BONG OF THE DEAD (2011)
Written and directed by Thomas Newman
Meteorites hurl through the atmosphere and hit planet Earth, releasing a deadly virus that kills and re-animates it’s victims into flesh eating zombies. Soon the entire county is overrun by the undead so the Government cleanse the city of all the zombies and dump them into the ‘danger zone’, a secluded area built to contain them. 6 months later, two stoner friends Tommy and Edwin discover that dehydrated and pulped zombie brains creates a green goo which has super potent, fast-acting fertilising qualities when used on their home-grown cannabis plants in their apartment. Unfortunately they use up their tiny supply and in order to continue to grow this super skunk, they must ventue out into the Danger Zone and procure more zombie brains! Their roadtrip doesn’t go as smoothly as they planned but fellow survivor Leah comes to their rescue and Tommy is only too happy to let her join their crusade for the ultimate high.
Bong of the Dead is a stoner zombie splatterfest comedy that appeals to teenagers and slackers everywhere and to those who enjoy the light hearted side of film. Whilst Bong of the Dead won’t win any awards, it’s a brainless indulgence that kept this viewer entertained for it’s 90+ minute duration. When you think of how director Thomas Newman made this for $5000 and shot, edited, scored, written and directed the film himself, you got to hand it to him. Whilst the script isn’t fantastic, the story is simple and plausable enough to work, engaging the viewer as the best buddies hit the road in the quest for zombie brain green goo.
Tommy the red-haired buffoon is played by Jy Harris, who previously starred in Psych and The Twilight Zone, whilst hippified, spaced-out bearded Edwin is played by Mark Wynn who has starred in such hits as Smallville, Supernatural and Fringe. It’s garage owner, kickass female Leah, who’s played by Simone Bailly, who has the greatest acting credentials out of the three, with long stints in The L Word, Da Vinci’s City Hall and Stargate SG-1. The three characters work well together, with Tommy pining over the confident Leah whilst Edwin attempts to keep him out of trouble despite them both being as high as a kite. The film keeps it light hearted with adequate humour as the two stoners bumble along but the film is at it’s best when mowing down zombies with their hybrid car, not to mention their modified hedge trimmer! Guts splash everywhere and the characters get splattered with zombie entrails. This sort of bloody carnage is exactly what the viewer wants to see. The infected, decaying zombies look good, especially those who care to chew on their loved ones and themselves. A bit of self cannibalism is something you don’t exactly see in the zombie genre and it was a welcome addition to the film.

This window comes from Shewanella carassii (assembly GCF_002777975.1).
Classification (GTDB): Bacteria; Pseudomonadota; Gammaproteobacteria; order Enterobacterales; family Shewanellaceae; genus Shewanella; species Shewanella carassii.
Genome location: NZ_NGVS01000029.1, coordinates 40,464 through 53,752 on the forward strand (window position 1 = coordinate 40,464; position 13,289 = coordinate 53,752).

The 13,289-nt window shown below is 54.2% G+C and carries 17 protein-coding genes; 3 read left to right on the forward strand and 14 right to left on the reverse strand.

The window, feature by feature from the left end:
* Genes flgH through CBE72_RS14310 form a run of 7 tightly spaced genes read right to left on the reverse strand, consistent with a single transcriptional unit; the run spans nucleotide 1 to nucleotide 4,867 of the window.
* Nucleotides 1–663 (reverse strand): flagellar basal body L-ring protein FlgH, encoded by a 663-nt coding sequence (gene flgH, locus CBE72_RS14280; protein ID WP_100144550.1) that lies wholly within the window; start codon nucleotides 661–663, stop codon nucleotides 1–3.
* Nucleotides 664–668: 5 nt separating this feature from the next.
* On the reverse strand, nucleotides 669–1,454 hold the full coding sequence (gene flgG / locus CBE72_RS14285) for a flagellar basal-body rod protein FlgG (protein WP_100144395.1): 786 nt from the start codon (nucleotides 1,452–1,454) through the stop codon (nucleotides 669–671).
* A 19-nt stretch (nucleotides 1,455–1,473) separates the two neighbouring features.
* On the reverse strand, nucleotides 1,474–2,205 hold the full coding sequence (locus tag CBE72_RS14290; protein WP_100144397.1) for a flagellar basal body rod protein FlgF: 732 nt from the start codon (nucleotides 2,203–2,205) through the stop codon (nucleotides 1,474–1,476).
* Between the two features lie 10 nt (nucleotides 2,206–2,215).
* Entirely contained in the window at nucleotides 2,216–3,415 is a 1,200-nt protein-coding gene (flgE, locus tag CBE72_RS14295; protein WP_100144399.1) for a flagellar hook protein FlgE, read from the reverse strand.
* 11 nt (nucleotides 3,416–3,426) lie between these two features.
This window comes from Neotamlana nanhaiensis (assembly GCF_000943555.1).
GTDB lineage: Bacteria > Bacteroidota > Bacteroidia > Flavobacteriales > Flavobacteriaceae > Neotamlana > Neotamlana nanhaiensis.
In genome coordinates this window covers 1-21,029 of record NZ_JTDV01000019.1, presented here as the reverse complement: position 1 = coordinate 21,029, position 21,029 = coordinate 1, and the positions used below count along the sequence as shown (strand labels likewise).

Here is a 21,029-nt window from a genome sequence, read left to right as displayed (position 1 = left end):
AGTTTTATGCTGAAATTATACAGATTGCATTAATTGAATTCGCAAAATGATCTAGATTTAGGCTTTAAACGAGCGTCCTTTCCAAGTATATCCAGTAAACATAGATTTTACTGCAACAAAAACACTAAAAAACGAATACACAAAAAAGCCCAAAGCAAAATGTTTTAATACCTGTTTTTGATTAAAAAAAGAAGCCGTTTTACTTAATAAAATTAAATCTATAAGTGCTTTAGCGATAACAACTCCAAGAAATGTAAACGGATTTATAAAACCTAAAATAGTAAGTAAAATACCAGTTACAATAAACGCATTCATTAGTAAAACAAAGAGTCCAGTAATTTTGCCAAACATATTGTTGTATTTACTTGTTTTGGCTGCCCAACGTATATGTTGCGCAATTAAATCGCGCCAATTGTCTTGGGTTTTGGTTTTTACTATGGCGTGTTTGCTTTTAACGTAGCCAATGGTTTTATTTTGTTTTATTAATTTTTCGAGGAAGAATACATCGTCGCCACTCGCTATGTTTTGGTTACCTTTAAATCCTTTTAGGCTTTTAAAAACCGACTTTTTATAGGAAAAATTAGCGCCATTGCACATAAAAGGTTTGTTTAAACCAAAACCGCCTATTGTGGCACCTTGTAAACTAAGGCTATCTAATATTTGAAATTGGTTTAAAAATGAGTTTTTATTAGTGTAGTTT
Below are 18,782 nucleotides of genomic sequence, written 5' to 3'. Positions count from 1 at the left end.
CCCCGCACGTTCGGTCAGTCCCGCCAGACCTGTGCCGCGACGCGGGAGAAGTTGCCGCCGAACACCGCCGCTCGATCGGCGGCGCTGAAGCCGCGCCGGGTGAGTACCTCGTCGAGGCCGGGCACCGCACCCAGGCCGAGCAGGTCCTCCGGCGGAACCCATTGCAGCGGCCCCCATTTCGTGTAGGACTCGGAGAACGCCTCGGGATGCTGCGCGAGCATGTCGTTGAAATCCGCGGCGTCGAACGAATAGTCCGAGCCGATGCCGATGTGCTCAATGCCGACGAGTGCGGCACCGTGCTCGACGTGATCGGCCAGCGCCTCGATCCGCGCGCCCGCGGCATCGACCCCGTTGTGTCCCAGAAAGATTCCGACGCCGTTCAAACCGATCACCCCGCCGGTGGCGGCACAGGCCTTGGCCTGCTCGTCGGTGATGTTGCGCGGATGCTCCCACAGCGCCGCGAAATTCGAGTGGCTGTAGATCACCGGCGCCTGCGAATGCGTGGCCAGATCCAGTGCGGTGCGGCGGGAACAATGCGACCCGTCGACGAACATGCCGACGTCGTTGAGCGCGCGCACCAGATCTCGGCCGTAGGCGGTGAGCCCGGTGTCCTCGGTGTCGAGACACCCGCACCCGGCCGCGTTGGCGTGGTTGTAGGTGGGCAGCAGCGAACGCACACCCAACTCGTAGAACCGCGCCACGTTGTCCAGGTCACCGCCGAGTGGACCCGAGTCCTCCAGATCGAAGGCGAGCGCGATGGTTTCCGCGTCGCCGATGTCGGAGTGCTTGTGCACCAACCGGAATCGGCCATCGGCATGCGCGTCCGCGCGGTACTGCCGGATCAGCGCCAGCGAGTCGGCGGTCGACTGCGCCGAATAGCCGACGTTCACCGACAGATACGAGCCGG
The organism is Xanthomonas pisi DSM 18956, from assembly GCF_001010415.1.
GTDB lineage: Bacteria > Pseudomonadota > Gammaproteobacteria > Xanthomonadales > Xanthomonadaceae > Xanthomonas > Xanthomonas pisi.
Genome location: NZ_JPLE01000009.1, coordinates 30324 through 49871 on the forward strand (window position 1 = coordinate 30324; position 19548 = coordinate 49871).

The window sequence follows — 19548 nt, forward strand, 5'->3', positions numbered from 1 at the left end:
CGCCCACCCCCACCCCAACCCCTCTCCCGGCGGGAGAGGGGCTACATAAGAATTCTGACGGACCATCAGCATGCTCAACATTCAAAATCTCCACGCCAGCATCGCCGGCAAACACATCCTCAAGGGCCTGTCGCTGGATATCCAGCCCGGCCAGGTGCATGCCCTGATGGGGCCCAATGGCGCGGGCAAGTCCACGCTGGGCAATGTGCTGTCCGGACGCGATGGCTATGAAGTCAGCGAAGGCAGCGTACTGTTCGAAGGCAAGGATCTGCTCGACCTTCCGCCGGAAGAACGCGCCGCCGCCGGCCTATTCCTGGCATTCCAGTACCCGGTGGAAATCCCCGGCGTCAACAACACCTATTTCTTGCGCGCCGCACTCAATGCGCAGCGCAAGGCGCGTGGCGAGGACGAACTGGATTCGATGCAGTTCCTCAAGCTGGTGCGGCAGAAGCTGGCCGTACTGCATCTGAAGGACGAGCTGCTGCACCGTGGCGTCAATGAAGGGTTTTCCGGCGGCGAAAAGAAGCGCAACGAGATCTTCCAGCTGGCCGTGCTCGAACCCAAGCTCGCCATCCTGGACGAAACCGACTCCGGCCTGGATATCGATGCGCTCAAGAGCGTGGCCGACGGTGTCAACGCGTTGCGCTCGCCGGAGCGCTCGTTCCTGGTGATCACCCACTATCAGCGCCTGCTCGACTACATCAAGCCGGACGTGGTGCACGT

There’s some pretty decent ideas in this film that could have been explored in more detail, though considering the low budget, director Thomas Newman has made a competent little film.